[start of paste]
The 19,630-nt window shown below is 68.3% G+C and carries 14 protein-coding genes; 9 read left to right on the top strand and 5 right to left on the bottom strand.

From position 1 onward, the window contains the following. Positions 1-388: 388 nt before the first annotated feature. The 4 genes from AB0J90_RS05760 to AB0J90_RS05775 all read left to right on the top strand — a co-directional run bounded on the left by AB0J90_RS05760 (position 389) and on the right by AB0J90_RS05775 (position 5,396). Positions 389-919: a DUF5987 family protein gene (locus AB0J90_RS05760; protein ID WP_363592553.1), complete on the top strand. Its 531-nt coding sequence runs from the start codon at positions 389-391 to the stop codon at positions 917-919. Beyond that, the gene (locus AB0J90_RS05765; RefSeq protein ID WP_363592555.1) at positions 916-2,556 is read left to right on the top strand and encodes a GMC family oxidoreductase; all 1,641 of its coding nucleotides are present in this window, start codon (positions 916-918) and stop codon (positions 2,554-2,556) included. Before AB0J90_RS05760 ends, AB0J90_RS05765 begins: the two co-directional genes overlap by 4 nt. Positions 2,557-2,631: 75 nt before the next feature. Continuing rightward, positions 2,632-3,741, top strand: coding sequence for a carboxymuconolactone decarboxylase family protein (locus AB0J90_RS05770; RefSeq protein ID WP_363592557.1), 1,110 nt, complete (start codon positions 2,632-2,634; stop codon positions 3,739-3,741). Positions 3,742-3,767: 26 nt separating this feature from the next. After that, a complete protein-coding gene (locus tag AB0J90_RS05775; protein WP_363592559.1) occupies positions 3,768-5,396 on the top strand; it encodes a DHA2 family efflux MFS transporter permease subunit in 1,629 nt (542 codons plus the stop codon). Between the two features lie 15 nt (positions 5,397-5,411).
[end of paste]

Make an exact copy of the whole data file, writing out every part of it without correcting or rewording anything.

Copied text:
The 19,630-nt window shown below is 68.3% G+C and carries 14 protein-coding genes; 9 read left to right on the top strand and 5 right to left on the bottom strand.

From position 1 onward, the window contains the following. Positions 1-388: 388 nt before the first annotated feature. The 4 genes from AB0J90_RS05760 to AB0J90_RS05775 all read left to right on the top strand — a co-directional run bounded on the left by AB0J90_RS05760 (position 389) and on the right by AB0J90_RS05775 (position 5,396). Positions 389-919: a DUF5987 family protein gene (locus AB0J90_RS05760; protein ID WP_363592553.1), complete on the top strand. Its 531-nt coding sequence runs from the start codon at positions 389-391 to the stop codon at positions 917-919. Beyond that, the gene (locus AB0J90_RS05765; RefSeq protein ID WP_363592555.1) at positions 916-2,556 is read left to right on the top strand and encodes a GMC family oxidoreductase; all 1,641 of its coding nucleotides are present in this window, start codon (positions 916-918) and stop codon (positions 2,554-2,556) included. Before AB0J90_RS05760 ends, AB0J90_RS05765 begins: the two co-directional genes overlap by 4 nt. Positions 2,557-2,631: 75 nt before the next feature. Continuing rightward, positions 2,632-3,741, top strand: coding sequence for a carboxymuconolactone decarboxylase family protein (locus AB0J90_RS05770; RefSeq protein ID WP_363592557.1), 1,110 nt, complete (start codon positions 2,632-2,634; stop codon positions 3,739-3,741). Positions 3,742-3,767: 26 nt separating this feature from the next. After that, a complete protein-coding gene (locus tag AB0J90_RS05775; protein WP_363592559.1) occupies positions 3,768-5,396 on the top strand; it encodes a DHA2 family efflux MFS transporter permease subunit in 1,629 nt (542 codons plus the stop codon). Between the two features lie 15 nt (positions 5,397-5,411).